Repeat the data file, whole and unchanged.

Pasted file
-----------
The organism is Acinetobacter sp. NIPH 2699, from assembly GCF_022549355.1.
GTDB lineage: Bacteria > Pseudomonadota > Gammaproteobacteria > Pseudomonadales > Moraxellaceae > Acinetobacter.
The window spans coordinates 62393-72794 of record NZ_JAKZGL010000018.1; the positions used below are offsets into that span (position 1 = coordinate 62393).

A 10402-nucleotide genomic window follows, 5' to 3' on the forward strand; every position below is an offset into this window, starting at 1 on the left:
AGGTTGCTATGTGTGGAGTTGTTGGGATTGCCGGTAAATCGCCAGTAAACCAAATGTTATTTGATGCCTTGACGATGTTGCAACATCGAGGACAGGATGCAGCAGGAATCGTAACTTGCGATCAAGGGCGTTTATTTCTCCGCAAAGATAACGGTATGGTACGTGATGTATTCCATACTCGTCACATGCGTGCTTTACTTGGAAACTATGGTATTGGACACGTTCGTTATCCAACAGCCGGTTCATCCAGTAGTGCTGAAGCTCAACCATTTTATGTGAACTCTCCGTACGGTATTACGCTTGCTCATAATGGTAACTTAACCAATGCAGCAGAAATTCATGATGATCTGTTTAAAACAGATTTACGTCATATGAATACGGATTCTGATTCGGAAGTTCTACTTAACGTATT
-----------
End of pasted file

The organism is Acinetobacter sp. NIPH 2699, from assembly GCF_022549355.1.
GTDB lineage: Bacteria > Pseudomonadota > Gammaproteobacteria > Pseudomonadales > Moraxellaceae > Acinetobacter.
The window spans coordinates 62393-72794 of record NZ_JAKZGL010000018.1; the positions used below are offsets into that span (position 1 = coordinate 62393).

A 10402-nucleotide genomic window follows, 5' to 3' on the forward strand; every position below is an offset into this window, starting at 1 on the left:
AGGTTGCTATGTGTGGAGTTGTTGGGATTGCCGGTAAATCGCCAGTAAACCAAATGTTATTTGATGCCTTGACGATGTTGCAACATCGAGGACAGGATGCAGCAGGAATCGTAACTTGCGATCAAGGGCGTTTATTTCTCCGCAAAGATAACGGTATGGTACGTGATGTATTCCATACTCGTCACATGCGTGCTTTACTTGGAAACTATGGTATTGGACACGTTCGTTATCCAACAGCCGGTTCATCCAGTAGTGCTGAAGCTCAACCATTTTATGTGAACTCTCCGTACGGTATTACGCTTGCTCATAATGGTAACTTAACCAATGCAGCAGAAATTCATGATGATCTGTTTAAAACAGATTTACGTCATATGAATACGGATTCTGATTCGGAAGTTCTACTTAACGTATT